There are many ways to make a linear actuator, a device for moving something is a straight line. Most of the easier to make ones use a conventional motor and a mechanical linkage such as a rack and pinion or a lead screw, but [Ben Wang] has gone for something far more elegant. His linear actuator uses a linear motor, a linear array of coils for the motor phases, working against a line of magnets. Even better than that, he’s managed to make the whole motor out of a single PCB. And it’s fast!
This represents something of an engineering challenge, because achieving the required magnetic field from the relatively few turns possible on a PCB is no easy task. He’s done it by using a four-layer board to gather enough turns for the required magnetic field, and a simple view of the board doesn’t quite convey what lies beneath.
PCB motors are perhaps one of those areas where the state of the art is still evolving, and the exciting part is that their limits are being pushed right there in our community. And this isn’t the only linear motor we’ve seen recently either, here’s one used in a model train.
Around here, we’re always excited about a new actuator design. Linear actuators are particularly hard to make cheap, fast, and good, so it’s even better when something new that we can build ourselves slides onto the scene.
Researchers at U Penn’s Pikul Research Group took inspiration from the cascade of falling dominoes for an innovative take on linear motion. This article on IEEE Spectrum describes the similarity of the sequential tipping-over with the peristaltic motion of biological systems, including you, swallowing right now.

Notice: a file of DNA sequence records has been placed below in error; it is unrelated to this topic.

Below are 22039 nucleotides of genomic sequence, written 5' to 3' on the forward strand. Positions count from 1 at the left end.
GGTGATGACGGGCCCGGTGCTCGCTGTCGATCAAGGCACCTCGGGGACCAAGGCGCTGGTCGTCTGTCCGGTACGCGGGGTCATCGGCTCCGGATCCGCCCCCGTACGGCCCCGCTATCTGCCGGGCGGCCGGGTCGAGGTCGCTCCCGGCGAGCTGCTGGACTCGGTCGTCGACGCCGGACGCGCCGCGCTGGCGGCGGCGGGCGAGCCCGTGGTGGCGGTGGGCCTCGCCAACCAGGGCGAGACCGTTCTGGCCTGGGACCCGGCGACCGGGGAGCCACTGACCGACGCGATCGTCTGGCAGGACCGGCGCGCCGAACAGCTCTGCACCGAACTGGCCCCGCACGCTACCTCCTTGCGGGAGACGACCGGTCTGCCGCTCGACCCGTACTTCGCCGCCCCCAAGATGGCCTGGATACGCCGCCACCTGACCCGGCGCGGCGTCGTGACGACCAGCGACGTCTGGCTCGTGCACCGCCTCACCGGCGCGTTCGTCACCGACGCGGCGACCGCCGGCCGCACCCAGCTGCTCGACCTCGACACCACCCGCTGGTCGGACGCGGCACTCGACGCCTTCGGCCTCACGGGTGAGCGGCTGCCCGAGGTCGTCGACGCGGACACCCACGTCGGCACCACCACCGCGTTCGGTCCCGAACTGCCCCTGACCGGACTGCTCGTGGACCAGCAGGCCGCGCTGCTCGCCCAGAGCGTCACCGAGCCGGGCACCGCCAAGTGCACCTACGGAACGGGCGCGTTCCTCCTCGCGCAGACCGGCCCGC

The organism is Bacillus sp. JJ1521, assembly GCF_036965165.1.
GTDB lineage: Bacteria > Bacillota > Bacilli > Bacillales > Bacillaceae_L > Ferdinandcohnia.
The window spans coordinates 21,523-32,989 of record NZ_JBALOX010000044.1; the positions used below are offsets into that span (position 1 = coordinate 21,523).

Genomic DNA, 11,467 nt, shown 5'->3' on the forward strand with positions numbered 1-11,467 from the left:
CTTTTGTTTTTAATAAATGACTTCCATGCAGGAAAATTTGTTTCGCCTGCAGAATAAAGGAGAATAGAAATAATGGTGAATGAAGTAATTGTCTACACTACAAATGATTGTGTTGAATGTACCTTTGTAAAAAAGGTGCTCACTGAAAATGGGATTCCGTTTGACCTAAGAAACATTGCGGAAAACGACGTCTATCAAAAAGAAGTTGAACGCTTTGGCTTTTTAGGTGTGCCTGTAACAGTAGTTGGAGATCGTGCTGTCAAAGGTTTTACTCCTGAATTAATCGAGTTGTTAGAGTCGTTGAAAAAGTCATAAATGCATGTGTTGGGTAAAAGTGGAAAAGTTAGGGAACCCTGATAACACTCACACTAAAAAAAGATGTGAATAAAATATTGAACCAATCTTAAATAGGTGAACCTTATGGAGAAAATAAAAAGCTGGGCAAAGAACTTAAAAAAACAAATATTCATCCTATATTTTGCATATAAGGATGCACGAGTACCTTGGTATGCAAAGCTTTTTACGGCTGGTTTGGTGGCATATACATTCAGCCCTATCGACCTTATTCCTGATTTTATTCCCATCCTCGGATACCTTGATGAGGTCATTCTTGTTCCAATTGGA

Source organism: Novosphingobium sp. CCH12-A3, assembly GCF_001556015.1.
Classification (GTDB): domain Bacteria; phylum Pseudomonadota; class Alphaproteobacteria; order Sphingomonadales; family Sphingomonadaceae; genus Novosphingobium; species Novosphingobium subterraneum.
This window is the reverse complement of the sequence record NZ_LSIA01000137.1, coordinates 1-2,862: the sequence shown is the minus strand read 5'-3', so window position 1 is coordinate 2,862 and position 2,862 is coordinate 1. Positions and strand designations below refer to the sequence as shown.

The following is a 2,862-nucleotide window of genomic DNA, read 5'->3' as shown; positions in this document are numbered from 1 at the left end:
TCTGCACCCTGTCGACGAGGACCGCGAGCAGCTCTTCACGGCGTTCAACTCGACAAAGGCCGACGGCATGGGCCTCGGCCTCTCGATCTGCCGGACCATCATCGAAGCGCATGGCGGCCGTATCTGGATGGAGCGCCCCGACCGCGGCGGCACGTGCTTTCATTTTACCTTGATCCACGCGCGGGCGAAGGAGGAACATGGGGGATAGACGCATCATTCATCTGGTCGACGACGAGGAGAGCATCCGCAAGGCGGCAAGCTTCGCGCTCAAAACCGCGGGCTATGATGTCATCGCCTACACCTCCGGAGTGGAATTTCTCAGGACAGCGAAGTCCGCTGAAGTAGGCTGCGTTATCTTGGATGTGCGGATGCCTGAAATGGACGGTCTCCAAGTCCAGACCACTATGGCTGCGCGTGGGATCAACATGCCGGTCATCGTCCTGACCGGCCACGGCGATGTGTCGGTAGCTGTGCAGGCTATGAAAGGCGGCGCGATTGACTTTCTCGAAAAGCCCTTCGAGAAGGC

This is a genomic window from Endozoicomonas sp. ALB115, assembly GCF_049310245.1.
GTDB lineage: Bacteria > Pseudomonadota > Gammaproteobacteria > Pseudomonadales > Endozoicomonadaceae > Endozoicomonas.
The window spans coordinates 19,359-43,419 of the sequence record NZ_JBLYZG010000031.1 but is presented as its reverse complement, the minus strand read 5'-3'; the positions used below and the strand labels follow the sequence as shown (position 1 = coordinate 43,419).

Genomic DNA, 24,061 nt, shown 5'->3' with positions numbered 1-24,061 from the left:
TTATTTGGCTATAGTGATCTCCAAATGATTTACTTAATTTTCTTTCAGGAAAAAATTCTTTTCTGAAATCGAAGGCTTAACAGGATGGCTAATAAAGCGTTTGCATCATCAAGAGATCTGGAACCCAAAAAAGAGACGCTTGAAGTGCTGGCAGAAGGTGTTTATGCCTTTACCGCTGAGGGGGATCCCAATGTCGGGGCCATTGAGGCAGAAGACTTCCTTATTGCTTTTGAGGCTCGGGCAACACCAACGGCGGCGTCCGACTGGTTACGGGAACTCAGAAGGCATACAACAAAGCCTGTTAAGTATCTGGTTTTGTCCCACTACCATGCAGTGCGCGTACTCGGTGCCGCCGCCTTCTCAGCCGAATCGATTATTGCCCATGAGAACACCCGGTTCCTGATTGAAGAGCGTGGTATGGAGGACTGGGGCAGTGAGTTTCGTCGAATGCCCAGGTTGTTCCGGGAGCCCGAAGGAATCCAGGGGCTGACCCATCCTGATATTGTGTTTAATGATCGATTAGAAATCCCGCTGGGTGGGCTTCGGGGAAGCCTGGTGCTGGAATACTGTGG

The motion propagation in falling dominoes, called a Soliton Wave, can be harnessed to push an object at the front of the wave, just like a surfer. See the videos after the break for examples of simple setups that any of us could recreate with laser-cut or 3D printed parts. Maybe you won’t be using them to help a robot swallow (a terrifying idea that the article suggests), but you might need a conveyor or a novel way to help a device crawl like a shrimp. The paper is behind a paywall on IEEE, though you readers likely see enough in the videos to get started, and we can’t wait to see where your dominoes will lead us next.
[Johannes] built this ‘bot to test small-scale resin printing strength as well as the longevity of some tiny linear actuators from Ali that may or may not be available at a moment’s notice. The point was to see how these little guys fared when connected directly to an Arduino or other microcontroller, rather than going the safer route with a motor driver of some kind.
Some things worked well, like the c-clips that keep the axles together, and using quick pulses to release the magnetically-linked ball from the gripper. Other aspects didn’t work out so well. Tiny resin parts do not respond well to force, for starters. And then there’s the actuators themselves. The connections are fragile and the motors are weak, but they vary wildly in quality from piece to piece, so YMMV. Some lose steps, and others occasionally seize. But you wouldn’t know any of that from the graceful movement capture in the video below. Although it appears to be automated, the bot is under remote control because of the motor issues.
Motors are all well and good for moving things, but they’re all about the round-and-round. Sometimes, you need to move something back and forth, and for that a linear actuator will do the trick. While they can be readily sourced for under $50 online, [Michael Rechtin] genuinely felt like reinventing the wheel, and managed to whip up a 3D-printed design that costs under 20 bucks.
The basic design is simple, consisting of a small motor which is geared down through several stages using simple spur gears. The last gear in the train is tasked with turning a lead screw which drives the arm of the linear actuator back and forward.